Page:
Some time early last year, probably about a year ago now, I started swatching and developing an idea that felt fresh and clean and made me feel, well, as if my brain was fully functioning again. The concept made me feel like I'd broken through the fog, and working out the technical side made me feel clever.

Strong words, huh?

What I was aiming for was a perfect marriage between my love of circles, and my love of sideways knitting and grafting. And I achieved it.

Then the need to work on some other things kicked in, and Painted Woolly Toppers for Kids became a thing and then the trapped nerve and frozen shoulder was a thing, and I wasn't able to work and develop this is much as I wanted to. This is what happens when what you do isn't just about the creativity, but also about keeping the roof over your head and food on the table. And sometimes it's hard, not having the luxury to follow your creative dreams.

Towards the end of last year, once PWT4K was safely published, I finally had some time and brain-space and switched this project on fully. And it's been keeping me busy ever since. (my shoulder hasn't fully appreciated working at such fine gauge....). As I travelled around for my teaching tours during October and November, these swatches and Hats kept me company. It felt so good to be able to focus all of my attention on them again.

 
slipped stitch spiral swatch

slipped stitch spiral swatch

 
grafted slipped stitch spiral swatch!

grafted slipped stitch spiral swatch!

 

Naturally, having developed the grafting method 8 months previously without any practice since, it took a few swatches to get the method right. If I was going to see this through I needed to be absolutely certain that I knew exactly what I was talking about.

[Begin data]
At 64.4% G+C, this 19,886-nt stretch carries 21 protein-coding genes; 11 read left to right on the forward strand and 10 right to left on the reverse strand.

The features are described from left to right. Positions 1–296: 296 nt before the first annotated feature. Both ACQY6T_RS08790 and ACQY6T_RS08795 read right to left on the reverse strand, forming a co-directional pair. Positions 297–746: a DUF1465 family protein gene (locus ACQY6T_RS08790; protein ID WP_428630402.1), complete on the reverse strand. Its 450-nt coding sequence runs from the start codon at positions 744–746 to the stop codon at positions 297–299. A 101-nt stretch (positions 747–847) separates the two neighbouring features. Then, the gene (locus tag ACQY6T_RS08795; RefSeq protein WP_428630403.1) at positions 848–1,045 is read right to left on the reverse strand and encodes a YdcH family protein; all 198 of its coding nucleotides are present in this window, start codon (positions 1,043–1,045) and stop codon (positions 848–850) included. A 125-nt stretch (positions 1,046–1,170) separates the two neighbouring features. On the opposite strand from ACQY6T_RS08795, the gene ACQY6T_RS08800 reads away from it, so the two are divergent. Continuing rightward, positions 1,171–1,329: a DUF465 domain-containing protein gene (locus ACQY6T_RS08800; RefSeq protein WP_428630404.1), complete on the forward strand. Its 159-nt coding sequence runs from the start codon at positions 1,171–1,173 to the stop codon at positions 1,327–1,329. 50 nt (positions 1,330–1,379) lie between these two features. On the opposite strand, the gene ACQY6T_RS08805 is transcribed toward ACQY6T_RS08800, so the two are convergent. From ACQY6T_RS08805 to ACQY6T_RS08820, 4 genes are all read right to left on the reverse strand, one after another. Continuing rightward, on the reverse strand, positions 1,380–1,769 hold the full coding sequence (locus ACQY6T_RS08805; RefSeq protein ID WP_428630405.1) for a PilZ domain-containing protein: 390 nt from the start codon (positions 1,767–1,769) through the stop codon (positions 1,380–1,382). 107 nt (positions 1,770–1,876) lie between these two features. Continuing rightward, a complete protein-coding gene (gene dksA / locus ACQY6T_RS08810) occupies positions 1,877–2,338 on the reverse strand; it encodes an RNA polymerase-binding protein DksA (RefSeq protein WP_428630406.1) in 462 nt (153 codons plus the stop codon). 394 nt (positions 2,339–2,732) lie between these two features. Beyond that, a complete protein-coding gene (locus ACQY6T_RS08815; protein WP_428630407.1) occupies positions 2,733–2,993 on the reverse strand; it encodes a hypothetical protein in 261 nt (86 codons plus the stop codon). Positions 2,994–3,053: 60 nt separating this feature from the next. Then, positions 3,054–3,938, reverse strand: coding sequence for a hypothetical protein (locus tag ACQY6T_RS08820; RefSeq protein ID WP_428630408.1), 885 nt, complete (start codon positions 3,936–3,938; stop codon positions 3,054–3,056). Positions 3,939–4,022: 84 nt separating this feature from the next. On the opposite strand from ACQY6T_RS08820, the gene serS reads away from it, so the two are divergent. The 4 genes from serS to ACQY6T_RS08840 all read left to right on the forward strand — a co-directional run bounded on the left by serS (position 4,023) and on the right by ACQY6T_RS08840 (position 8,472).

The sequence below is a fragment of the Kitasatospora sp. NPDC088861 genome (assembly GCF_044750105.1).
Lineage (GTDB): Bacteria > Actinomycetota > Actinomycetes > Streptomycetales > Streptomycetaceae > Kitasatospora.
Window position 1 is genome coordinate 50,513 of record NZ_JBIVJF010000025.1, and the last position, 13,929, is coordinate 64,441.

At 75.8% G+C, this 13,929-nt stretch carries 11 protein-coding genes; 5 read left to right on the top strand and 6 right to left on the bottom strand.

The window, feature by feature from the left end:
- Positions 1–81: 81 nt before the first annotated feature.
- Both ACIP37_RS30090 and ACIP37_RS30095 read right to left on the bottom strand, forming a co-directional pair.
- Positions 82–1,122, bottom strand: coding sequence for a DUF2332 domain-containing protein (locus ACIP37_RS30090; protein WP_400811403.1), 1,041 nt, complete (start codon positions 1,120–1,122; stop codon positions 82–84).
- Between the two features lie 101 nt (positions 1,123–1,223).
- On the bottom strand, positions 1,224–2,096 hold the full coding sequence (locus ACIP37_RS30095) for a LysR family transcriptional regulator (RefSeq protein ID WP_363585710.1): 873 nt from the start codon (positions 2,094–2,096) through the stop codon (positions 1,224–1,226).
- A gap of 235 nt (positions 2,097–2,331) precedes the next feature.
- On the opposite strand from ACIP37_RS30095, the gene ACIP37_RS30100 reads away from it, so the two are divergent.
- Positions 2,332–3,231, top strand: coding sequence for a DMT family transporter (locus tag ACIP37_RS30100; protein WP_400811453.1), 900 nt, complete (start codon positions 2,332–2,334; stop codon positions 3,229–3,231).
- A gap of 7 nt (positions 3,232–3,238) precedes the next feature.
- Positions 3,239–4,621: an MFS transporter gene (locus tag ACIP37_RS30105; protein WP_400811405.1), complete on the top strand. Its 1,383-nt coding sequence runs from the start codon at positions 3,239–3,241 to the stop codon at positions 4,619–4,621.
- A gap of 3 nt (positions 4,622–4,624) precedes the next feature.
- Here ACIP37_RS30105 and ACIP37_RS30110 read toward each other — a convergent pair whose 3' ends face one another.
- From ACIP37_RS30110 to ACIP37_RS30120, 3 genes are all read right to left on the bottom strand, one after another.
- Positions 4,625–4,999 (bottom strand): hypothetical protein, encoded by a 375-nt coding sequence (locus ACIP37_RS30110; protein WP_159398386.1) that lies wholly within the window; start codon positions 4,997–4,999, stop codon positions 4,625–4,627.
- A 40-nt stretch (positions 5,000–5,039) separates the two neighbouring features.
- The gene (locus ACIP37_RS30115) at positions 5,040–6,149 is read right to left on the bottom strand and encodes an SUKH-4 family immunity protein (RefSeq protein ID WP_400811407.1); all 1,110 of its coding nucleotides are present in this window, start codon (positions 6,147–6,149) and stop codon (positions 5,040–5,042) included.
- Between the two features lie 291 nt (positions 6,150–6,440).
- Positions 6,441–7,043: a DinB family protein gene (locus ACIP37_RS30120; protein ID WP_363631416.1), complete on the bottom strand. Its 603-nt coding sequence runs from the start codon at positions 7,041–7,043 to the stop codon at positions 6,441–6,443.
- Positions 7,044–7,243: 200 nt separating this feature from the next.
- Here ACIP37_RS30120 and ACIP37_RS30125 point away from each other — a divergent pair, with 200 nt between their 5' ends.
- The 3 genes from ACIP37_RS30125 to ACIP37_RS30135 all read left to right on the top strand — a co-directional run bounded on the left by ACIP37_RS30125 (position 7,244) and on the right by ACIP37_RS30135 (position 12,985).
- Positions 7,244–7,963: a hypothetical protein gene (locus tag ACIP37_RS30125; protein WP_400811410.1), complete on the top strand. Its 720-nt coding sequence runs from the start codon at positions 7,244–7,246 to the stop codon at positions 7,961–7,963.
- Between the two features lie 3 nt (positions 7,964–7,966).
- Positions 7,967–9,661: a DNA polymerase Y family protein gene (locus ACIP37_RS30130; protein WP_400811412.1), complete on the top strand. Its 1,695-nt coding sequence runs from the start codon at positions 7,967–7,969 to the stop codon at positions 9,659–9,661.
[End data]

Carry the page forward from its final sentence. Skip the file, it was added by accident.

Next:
And it wasn't just the lack of practice that made me rusty, either. As time went on, and as the project felt further away, my confidence dropped with it. Every opportunity I had to talk to another knitter or designer, I managed to squeeze this into the conversation. I'd talked it up so much that I was at risk of abandoning it and having my failure complex tell me it was right all along.

 
swatching for the new grafting method

swatching for the new grafting method

 
completed graft - slipped stitches over garter stitch

completed graft - slipped stitches over garter stitch

 

But I didn't let myself down.

 
Circled Hat #1, the first to be released from the collection

Circled Hat #1, the first to be released from the collection

 

And so, the Circled collection is a thing. The photo above was one of my favourites from our photoshoot last week. It's unedited and straight off the camera; I'm still unable to manage much photography, so I styled and directed and Tom took the photographs. We don't make a bad team, huh?

Now that I've broken the ice and spoken out loud about this collection, I feel free to talk about it more. I'd gotten myself so anxious about the risk of getting all excited and blogging about it only to have my confidence/health/lack of time let me down that I'd decided not to say all that much publicly until I knew I could pull it off.